About the informal life politics project
This research program aims to deepen understanding of the emerging nature of post-Cold War Northeast Asia through an integrated study of informal life politics in Japan, China, South Korea, Taiwan and Mongolia from the late 1970s to the present day. It will also assess the potential of informal life politics as a framework for examining the very significant but little understood forms of social contestation emerging in North Korea. The unusual circumstances of these changes, which are driven mainly by the collapse of the state-run economic system, make it necessary to treat North Korea as a special case, rather than attempting to incorporate it directly into the cross-border comparative framework which will be used to study other countries of the region. The program will, however, use insights derived from this framework to take debate on North Korea’s recent past and future beyond the limits of “civil society” discourse, and to reassess the potential of the country’s social ferment to generate broader national and regional transformation.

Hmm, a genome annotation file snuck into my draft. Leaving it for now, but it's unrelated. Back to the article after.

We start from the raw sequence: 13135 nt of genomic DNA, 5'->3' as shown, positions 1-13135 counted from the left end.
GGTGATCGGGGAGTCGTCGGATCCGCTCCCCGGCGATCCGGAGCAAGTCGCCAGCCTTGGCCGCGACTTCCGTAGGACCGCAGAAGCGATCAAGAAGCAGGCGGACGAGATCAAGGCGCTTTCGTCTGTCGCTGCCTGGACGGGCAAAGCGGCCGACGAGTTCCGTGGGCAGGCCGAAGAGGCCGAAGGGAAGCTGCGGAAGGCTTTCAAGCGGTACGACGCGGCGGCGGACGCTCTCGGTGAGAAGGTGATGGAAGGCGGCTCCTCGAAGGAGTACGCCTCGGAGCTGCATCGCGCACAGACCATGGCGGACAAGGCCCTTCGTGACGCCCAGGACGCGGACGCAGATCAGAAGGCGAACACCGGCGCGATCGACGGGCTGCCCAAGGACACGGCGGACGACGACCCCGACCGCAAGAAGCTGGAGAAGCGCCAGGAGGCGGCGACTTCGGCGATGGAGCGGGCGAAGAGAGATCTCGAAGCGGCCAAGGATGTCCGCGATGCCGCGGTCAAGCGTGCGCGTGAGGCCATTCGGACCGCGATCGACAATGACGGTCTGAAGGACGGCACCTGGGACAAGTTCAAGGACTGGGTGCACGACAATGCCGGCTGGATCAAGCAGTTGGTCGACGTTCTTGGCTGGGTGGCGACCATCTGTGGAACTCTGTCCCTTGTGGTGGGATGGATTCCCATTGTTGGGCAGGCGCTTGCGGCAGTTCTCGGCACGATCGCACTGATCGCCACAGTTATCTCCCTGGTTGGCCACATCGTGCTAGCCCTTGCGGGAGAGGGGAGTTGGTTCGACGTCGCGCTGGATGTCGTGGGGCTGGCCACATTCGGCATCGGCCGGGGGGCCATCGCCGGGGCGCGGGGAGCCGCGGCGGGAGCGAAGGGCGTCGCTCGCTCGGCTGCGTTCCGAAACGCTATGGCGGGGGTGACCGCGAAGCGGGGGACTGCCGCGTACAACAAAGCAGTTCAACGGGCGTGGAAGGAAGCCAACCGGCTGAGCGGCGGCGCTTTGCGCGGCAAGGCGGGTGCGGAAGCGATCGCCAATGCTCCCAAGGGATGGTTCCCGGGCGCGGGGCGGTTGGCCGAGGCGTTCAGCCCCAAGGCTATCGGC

Read more on the case studies and progress of the project at the Survival Politics blog.